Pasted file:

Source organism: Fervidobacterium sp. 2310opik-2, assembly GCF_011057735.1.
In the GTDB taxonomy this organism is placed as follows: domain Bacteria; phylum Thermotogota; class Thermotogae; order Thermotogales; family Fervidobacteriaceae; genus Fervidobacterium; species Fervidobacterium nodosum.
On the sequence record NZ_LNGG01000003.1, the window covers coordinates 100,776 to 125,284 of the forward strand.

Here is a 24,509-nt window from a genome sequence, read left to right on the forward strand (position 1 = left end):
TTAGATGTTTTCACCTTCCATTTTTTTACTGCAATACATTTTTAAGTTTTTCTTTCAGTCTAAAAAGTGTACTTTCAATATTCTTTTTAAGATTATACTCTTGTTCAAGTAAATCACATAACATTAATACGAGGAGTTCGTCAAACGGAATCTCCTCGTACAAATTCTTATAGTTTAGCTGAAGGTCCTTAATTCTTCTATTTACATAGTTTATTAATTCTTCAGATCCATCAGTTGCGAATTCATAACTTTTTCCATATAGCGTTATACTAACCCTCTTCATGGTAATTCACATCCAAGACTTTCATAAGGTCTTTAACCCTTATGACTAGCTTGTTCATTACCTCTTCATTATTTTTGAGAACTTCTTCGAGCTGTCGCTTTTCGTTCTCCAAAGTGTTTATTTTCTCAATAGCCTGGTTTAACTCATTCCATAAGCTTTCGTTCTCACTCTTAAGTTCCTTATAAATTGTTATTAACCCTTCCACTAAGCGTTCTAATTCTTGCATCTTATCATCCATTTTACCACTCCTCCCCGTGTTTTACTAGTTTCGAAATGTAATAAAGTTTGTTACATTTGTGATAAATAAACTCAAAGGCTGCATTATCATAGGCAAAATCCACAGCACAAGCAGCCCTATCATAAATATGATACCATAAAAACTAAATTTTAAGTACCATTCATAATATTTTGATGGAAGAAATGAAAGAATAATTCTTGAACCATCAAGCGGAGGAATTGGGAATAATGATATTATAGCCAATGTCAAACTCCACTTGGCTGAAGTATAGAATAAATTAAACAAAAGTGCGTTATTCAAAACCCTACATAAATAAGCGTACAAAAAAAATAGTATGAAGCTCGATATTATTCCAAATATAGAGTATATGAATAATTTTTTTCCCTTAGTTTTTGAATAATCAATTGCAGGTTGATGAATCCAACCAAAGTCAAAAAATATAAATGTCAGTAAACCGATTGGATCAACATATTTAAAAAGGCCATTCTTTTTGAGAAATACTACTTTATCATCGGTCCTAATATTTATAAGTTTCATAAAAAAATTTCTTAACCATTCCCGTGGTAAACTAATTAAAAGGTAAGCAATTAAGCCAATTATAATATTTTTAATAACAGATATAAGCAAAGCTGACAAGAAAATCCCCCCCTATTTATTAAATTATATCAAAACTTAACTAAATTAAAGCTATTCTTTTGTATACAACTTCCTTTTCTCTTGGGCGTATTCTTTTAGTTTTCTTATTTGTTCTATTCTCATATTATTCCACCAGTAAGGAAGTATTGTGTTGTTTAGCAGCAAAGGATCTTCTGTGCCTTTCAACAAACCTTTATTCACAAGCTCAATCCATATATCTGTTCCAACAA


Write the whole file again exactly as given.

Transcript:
Source organism: Fervidobacterium sp. 2310opik-2, assembly GCF_011057735.1.
In the GTDB taxonomy this organism is placed as follows: domain Bacteria; phylum Thermotogota; class Thermotogae; order Thermotogales; family Fervidobacteriaceae; genus Fervidobacterium; species Fervidobacterium nodosum.
On the sequence record NZ_LNGG01000003.1, the window covers coordinates 100,776 to 125,284 of the forward strand.

Here is a 24,509-nt window from a genome sequence, read left to right on the forward strand (position 1 = left end):
TTAGATGTTTTCACCTTCCATTTTTTTACTGCAATACATTTTTAAGTTTTTCTTTCAGTCTAAAAAGTGTACTTTCAATATTCTTTTTAAGATTATACTCTTGTTCAAGTAAATCACATAACATTAATACGAGGAGTTCGTCAAACGGAATCTCCTCGTACAAATTCTTATAGTTTAGCTGAAGGTCCTTAATTCTTCTATTTACATAGTTTATTAATTCTTCAGATCCATCAGTTGCGAATTCATAACTTTTTCCATATAGCGTTATACTAACCCTCTTCATGGTAATTCACATCCAAGACTTTCATAAGGTCTTTAACCCTTATGACTAGCTTGTTCATTACCTCTTCATTATTTTTGAGAACTTCTTCGAGCTGTCGCTTTTCGTTCTCCAAAGTGTTTATTTTCTCAATAGCCTGGTTTAACTCATTCCATAAGCTTTCGTTCTCACTCTTAAGTTCCTTATAAATTGTTATTAACCCTTCCACTAAGCGTTCTAATTCTTGCATCTTATCATCCATTTTACCACTCCTCCCCGTGTTTTACTAGTTTCGAAATGTAATAAAGTTTGTTACATTTGTGATAAATAAACTCAAAGGCTGCATTATCATAGGCAAAATCCACAGCACAAGCAGCCCTATCATAAATATGATACCATAAAAACTAAATTTTAAGTACCATTCATAATATTTTGATGGAAGAAATGAAAGAATAATTCTTGAACCATCAAGCGGAGGAATTGGGAATAATGATATTATAGCCAATGTCAAACTCCACTTGGCTGAAGTATAGAATAAATTAAACAAAAGTGCGTTATTCAAAACCCTACATAAATAAGCGTACAAAAAAAATAGTATGAAGCTCGATATTATTCCAAATATAGAGTATATGAATAATTTTTTTCCCTTAGTTTTTGAATAATCAATTGCAGGTTGATGAATCCAACCAAAGTCAAAAAATATAAATGTCAGTAAACCGATTGGATCAACATATTTAAAAAGGCCATTCTTTTTGAGAAATACTACTTTATCATCGGTCCTAATATTTATAAGTTTCATAAAAAAATTTCTTAACCATTCCCGTGGTAAACTAATTAAAAGGTAAGCAATTAAGCCAATTATAATATTTTTAATAACAGATATAAGCAAAGCTGACAAGAAAATCCCCCCCTATTTATTAAATTATATCAAAACTTAACTAAATTAAAGCTATTCTTTTGTATACAACTTCCTTTTCTCTTGGGCGTATTCTTTTAGTTTTCTTATTTGTTCTATTCTCATATTATTCCACCAGTAAGGAAGTATTGTGTTGTTTAGCAGCAAAGGATCTTCTGTGCCTTTCAACAAACCTTTATTCACAAGCTCAATCCATATATCTGTTCCAACAA